So many of us rely on our smartphones to remain connected.
No matter where we go in the world, no matter how far we move away from home --we can always be as connected to friends, family and acquaintances as if they are sitting right next to us. Obtaining every bit of information out there has never been easier!
But the thing is ...too much information is never a good thing. You know what they say, ignorance is bliss, and the desire to know *everything* is becoming a growing issue.
Our Desire to Snoop is Depressing Us
The connectivity that comes with our smartphone allows us to update others not only about our own lives, but be updated on the lives of everyone around us, and beyond. This overflow of information --both relevant and irrelevant to your own life, can potentially push your brain towards jealousy, and even signs of depression as we compare our own lives to that of others.
That overwhelming feeling you get when you see everyone around you "succeeding" while you're sitting alone at home on a Saturday night opens the gates to a feeling of depression that you never felt ever before. You always knew that people (possible friends, coworkers, relatives…) were going out and living out their lives on their own, but now, more than ever, there is physical proof of just how much fun you missing out on.
And seeing how much fun others are having without you... it hurts.
Smartphones have become a source of widespread depression, glibly labeled as "FOMO". This Fear Of Missing Out has become an overwhelmingly common mental state, especially with younger smartphone and social media users.
Many sufferers of FOMO feel a constant need to reach and check their phones for any and all possible notifications, hoping in the back of their mind that their smartphone that allows them to peer out at everyone in the world --will show a message from someone out in the world reaching back to them.
You Can Use Your Phone to Turn Your Mood Around
According to recent studies, your smartphone is capable of reversing signs of depression, too.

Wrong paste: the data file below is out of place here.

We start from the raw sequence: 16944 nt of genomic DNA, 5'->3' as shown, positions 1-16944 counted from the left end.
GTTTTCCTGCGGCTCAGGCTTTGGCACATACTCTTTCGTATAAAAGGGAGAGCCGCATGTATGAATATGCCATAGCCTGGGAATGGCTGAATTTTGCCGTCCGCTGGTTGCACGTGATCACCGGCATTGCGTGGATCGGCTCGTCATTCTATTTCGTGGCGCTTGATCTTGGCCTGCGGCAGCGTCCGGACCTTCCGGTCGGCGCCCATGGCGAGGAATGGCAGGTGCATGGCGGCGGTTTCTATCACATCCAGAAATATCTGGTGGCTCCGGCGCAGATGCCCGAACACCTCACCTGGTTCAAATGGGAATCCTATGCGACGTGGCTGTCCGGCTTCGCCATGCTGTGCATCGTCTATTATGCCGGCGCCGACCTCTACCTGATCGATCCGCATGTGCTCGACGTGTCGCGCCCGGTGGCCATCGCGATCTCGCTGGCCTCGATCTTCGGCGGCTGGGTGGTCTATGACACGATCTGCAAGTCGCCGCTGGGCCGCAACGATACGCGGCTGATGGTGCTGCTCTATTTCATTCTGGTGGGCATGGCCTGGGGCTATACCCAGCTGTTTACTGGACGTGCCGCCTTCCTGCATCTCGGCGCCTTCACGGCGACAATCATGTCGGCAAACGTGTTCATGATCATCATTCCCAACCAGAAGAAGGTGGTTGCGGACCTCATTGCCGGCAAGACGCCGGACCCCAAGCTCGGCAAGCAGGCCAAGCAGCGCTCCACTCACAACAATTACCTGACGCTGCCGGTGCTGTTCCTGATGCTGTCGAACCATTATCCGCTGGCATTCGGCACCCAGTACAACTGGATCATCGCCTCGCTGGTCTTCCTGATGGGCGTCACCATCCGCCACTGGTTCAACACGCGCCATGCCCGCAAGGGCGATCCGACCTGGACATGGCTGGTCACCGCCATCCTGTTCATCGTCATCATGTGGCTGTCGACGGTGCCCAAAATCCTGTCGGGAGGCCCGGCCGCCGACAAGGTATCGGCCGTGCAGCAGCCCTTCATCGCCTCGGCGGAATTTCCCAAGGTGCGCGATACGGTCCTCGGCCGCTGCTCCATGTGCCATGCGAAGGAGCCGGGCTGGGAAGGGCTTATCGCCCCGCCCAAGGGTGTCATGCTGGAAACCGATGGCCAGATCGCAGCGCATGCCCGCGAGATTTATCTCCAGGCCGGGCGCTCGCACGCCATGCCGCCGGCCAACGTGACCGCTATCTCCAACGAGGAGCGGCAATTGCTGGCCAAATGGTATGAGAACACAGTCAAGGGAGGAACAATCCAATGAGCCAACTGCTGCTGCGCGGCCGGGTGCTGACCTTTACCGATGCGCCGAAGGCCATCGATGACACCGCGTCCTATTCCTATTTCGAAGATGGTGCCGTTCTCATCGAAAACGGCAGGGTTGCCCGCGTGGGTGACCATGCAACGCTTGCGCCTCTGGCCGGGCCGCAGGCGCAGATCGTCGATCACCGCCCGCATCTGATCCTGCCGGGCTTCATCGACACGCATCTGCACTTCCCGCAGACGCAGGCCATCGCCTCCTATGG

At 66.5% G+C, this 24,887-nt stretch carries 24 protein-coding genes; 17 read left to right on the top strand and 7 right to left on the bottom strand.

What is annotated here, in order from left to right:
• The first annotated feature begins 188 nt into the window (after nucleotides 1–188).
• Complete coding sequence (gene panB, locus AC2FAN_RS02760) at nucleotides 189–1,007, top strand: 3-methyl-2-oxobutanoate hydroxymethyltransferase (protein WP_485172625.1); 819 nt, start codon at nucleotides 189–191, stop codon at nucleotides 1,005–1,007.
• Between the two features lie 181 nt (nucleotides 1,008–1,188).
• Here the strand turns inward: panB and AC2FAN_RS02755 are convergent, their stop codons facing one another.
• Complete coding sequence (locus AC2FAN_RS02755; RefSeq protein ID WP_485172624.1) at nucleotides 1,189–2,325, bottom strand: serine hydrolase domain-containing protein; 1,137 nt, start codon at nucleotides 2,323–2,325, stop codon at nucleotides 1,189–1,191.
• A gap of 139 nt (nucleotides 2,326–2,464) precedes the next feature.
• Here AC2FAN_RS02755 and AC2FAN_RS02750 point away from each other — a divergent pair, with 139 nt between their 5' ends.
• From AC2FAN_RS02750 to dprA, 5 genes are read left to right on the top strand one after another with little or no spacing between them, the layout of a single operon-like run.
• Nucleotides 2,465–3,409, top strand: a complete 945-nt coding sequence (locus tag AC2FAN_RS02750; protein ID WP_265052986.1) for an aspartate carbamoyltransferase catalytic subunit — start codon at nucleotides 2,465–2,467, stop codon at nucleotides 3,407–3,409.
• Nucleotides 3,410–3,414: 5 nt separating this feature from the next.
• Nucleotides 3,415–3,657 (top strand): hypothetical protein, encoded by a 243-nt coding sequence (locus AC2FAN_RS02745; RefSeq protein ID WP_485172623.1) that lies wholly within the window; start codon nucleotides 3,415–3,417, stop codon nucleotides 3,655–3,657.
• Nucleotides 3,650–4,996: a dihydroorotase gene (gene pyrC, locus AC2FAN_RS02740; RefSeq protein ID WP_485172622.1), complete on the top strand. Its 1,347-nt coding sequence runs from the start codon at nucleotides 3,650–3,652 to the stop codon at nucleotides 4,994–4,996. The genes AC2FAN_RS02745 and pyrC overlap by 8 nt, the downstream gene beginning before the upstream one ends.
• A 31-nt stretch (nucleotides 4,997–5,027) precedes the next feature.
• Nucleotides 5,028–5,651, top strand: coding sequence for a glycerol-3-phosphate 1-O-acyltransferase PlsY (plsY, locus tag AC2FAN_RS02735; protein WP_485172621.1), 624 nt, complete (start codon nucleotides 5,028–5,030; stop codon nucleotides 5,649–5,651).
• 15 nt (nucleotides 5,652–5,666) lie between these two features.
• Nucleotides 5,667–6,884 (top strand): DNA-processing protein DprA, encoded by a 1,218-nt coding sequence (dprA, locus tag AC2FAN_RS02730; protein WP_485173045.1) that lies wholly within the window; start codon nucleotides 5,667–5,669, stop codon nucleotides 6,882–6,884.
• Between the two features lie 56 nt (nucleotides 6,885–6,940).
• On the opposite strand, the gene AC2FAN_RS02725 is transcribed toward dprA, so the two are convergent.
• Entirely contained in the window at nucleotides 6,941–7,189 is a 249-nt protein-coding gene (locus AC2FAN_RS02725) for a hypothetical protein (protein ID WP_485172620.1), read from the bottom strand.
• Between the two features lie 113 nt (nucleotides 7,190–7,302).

“Given the wide availability of mental health apps, ensuring that consumers and clinicians have access to evidence-based interventions is vital for informed decision making” says Jennifer Nicholas, a co author of the initial study and PhD Candidate at Black Dog Institute.
“The ability of smartphones to immediately register entered mood data, compute if responses exceed a certain threshold, and if so activate emergency response systems, offer real time safety monitoring absent from traditional depression treatment.”
To get the most out of smartphones minus their ability to negatively affect your mood and mental status, the trick is to eliminate the compulsion to scan and study the uploaded lives of your friends and followers. The more you compare your life to that of others on social platforms, the more likely you are to feel negative symptoms similar to depression.
Past that, being in control of just how much time you spend on your favorite applications can also have a determining factor on your mental status.
A Little Time In Isolation Can Do Your Brain Some Good
Self contained applications (apps that have no mention of others or share any information with or about others) are the secret to diminishing these depressive emotions. Simple games that have you playing by yourself, apps that promote you and your own personal accomplishments, and programs that have you moving toward a more successful version of you are all apps to utilize.
More self contained apps, and less social media connected applications are recommended.
With the goal of promoting the present you over the “what could be” version of you, you can diminish the symptoms similar to depression caused by your smartphone.
Firth, Joseph et al. "The Efficacy Of Smartphone-Based Mental Health Interventions For Depressive Symptoms: A Meta-Analysis Of Randomized Controlled Trials." World Psychiatry. 2017.
"App Ratings - What's the difference between apps we cherish vs.regret?” Time Well Spent. 2017.
Disclaimer: This article is not intended to be a substitute for professional medical advice, diagnosis, or treatment. Seek the advice of your physician or other qualified health provider with questions regarding a medical condition. Do not disregard professional medical advice or delay seeking it because of something you have read here. This article is for general information only.